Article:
5# Bearish Pennant (Continuation Pattern)

Bearish Pennant
Bearish Pennant

Bearish Pennant is a sharp, strong

volume decline on a negative

fundamental development, several

days of narrowing price consolidation

on much weaker volume followed by

a second, sharp decline to new lows

on strong volume.

The technical target for a bearish

pennant pattern is derived by

subtracting the height flag pole from

the eventual breakout level at point

(e).

 

 Bearish pennant formations involve two distinct parts, a near vertical, high volume flag pole and a symmetrical, low volume triangular consolidation comprised of four points and a downside breakout.

• The triangular consolidation during the formation of the pennant is very much like asymmetrical

triangle and this implies that traders feel comfortable with the current price.

• The actual flag formation of a bearish pennant pattern must be less than 20 trading sessions in

duration.

• Most bearish pennant patterns occur at the middle of the larger move lower for a stock.

• Downside breakouts often lead to small 2-3% declines followed by an immediate test ofthe breakout

level. If the stock closes above this level (now resistance) for any reason the pattern becomes invalid.

Bearish pennants are very close cousins to bear flags, in fact, there is only one major difference, the consolidation after the flag pole is triangular (pennant-shaped) as opposed to being parallel (flag-shaped). Like flags, pennants are favored among technical traders because they almost always lead to large and predicable price moves. Finally, like flags, pennants usually take shape at the mid point of a major move higher.

 

The first part of the bearish pennant pattern is often called the flagpole or mast. During this phase the stock price collapses to a reaction low (a) following some negative fundamental development. Very often this will be downward guidance, an unfavorable legal resolution or negative earnings surprise but the change in price is near vertical as would be buyers are overwhelmed by frantic new sellers caught-up in the euphoria of the moment. As the stock collapses some speculators that were smart enough to have sold short stock at higher levels begin buying to cover short positions and some less informed investors actually begin bargain-hunting.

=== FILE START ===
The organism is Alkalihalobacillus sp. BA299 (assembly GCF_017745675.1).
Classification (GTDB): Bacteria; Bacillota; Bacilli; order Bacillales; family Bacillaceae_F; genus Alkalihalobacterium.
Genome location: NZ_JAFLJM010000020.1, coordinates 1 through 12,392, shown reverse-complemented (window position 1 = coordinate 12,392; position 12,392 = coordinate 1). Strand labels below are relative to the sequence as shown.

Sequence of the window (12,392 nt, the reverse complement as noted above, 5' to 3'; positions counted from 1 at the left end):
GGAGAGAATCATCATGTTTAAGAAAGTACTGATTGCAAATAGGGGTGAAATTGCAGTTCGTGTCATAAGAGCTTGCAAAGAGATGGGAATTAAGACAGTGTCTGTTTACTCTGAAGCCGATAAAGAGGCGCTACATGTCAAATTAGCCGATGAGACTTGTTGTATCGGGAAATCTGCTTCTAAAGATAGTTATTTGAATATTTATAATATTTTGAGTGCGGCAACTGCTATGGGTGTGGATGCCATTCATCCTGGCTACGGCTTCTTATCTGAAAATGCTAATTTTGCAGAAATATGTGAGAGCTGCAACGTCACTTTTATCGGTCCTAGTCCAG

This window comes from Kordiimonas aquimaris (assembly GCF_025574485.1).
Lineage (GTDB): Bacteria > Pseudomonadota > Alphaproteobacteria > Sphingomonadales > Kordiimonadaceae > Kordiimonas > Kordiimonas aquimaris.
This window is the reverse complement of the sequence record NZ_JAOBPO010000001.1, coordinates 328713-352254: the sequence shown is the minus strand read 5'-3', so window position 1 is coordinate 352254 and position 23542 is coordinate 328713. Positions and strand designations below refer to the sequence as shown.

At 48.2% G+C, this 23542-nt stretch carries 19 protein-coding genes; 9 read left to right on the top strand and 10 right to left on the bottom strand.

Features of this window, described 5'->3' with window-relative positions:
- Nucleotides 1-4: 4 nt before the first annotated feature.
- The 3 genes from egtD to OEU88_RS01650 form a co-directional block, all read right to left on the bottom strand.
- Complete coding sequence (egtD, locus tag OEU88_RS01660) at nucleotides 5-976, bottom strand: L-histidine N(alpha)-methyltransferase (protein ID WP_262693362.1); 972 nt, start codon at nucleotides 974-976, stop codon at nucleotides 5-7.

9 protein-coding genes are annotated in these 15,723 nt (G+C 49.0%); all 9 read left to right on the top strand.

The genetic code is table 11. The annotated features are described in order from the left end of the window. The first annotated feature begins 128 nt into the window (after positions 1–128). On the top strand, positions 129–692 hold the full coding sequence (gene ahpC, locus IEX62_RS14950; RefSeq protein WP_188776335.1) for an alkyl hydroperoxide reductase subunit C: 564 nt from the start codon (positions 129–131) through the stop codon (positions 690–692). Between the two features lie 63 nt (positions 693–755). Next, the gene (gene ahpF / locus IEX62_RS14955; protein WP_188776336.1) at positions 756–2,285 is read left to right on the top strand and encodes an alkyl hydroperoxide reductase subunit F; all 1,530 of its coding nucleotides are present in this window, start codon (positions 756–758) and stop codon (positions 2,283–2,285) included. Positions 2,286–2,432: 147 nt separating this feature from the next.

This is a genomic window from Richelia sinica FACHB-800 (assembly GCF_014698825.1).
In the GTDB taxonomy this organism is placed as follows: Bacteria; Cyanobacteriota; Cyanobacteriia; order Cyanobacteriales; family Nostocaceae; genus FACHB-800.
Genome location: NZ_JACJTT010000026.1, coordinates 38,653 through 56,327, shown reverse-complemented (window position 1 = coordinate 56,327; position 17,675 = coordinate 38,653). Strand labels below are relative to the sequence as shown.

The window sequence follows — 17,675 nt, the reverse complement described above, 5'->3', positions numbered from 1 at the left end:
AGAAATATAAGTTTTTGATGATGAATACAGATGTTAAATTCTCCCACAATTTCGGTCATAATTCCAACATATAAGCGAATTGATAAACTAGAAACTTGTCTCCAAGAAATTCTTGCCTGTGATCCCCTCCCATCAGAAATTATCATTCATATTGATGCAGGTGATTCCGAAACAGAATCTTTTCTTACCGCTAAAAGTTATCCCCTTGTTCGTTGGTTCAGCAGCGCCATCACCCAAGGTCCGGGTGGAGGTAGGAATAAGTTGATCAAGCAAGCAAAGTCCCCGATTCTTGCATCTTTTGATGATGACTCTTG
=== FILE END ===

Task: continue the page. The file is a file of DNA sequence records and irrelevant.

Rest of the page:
At this point the second phase or pennant portion of the bearish pennant begins. Because the flow of news and investor sentiment is overwhelming negative, most of the stock bought by speculators is easily absorbed by nervous sellers in the beginning but as time passes selling pressures abate and slowly, the stock price begins to rise on dramatically reduced volume. It is bargain-hunting that pushes the stock off the lows but volume is so weak that the rally soon fizzles and the stock puts-in a short term top point (b).

With bearish sentiment still rampant the next decline threatens to push the stock to fresh new lows but as the decline begins volume slows further and the bargain-hunters become more enthusiastic. As the stock approaches the reaction low price stabilizes and second short term bottom is established at slightly higher levels point (c). Buoyed by the fact the stock did not make a relative new low bargain hunters once again begin buying the stock. This time the stock rallies but fails to move beyond the highs established at point (b).

This lower high establishes the parameters of a very small symmetrical triangle pattern and becomes point(d) in the bearish pennant pattern. During the next 3-4 sessions the stock trades in a narrow range and volume slows dramatically before the beginning to slide toward the lows established at point (c). Over the next 1-2 sessions the stock moves through these lows, triggering a downside breakout (e). The next session several Wall Street firms make negative comments or reduce earnings estimates and a new leg lower begins. The stock opens lower and goes on to make significant new lows in the weeks ahead.

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